You’ll need about a bushel of apples to make each 2-2½ gal. cider (or “juice”). Any kind of apples can be used, and you can try different blends for the sweetness-tartness qualities you prefer. Professional cider makers or serious hobbyists can get really picky about how much of what kind of apple, but hey, it’s all apple juice. The important thing is to find a way to make use of what you have. In general, good eating apples are also the best cider apples. The only apples you seriously shouldn’t use are sprayed apples, partly rotten apples, or apples that have been lying on the ground very long.
Fortunately for most of us, it’s not necessary to have a cider press to make cider. Just clean and cut your apples, making sure to cut out any wormholes. Usually it’s handiest to cut all the apples in two pieces as you go, in order to get at the wormholes. Cut out rotten spots or scarred places where the apple rubbed against the tree. It isn’t necessary to take out the seeds. Then put the apple pieces through a grinder or chopper, saving all the juice. Squeeze your grindings through a strong cloth bag, and voilà! Apple cider!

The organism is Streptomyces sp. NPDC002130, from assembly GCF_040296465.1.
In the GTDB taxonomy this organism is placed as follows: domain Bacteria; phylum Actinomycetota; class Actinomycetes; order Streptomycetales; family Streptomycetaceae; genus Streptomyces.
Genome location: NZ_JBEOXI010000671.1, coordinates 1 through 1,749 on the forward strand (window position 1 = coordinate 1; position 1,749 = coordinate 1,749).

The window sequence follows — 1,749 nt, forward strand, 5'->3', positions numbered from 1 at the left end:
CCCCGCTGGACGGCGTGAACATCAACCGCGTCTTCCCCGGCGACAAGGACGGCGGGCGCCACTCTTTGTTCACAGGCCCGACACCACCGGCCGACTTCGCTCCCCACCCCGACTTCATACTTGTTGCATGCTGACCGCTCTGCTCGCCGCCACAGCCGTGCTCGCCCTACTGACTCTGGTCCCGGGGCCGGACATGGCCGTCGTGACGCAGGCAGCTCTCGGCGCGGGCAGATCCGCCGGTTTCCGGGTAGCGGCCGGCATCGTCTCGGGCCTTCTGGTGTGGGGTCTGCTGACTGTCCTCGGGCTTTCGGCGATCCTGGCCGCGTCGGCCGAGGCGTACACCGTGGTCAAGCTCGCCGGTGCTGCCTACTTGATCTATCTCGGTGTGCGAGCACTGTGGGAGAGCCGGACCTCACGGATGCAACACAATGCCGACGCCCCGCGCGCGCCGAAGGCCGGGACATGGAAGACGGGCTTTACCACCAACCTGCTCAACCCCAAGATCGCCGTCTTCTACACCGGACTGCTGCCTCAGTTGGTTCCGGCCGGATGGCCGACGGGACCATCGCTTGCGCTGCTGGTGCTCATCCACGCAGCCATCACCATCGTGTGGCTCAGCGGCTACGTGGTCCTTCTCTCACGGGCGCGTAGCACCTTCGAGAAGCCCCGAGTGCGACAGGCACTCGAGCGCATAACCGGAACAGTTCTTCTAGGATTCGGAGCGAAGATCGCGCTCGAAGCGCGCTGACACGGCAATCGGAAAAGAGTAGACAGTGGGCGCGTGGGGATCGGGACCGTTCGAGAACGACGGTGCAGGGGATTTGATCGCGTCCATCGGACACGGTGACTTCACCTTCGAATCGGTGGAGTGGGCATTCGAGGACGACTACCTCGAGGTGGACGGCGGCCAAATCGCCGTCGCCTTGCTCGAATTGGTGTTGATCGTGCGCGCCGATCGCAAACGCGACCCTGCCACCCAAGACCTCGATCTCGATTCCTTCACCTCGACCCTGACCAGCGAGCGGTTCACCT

For those who like their cider in a more solid form, here’s a delicious recipe for apple cider butter that’s great on toast, pancakes, or waffles:
Old-Fashioned Apple Cider Butter
This is the traditional apple butter made of pared apples boiled down with cider. Boil 6 c. apple cider in an enamel or stainless-steel pan. (Optional: For extra redness start with 12 c. cider and boil it down to 6 c.) While the cider is boiling down, core and quarter about 10 lb. of apples. Add apples when the cider is ready and continue cooking slowly until they’re tender. Put it through your colander. Put your butter back into the pan and add 1 ½ c. brown sugar (or more to taste—it depends some on the sweetness of your apple variety). Optional: add ½ t. ground cinnamon, ¼ t. allspice, ¼ t. cloves, and a pinch of salt. Continue cooking over very low heat, stirring a lot, until the cider and sauce do not separate when a spoonful is placed on a plate. Then pour into containers for canning or preserving.
If drinking (or eating!) cider to observe the national holiday just isn’t enough, try this inspiring read from Sasquatch Books: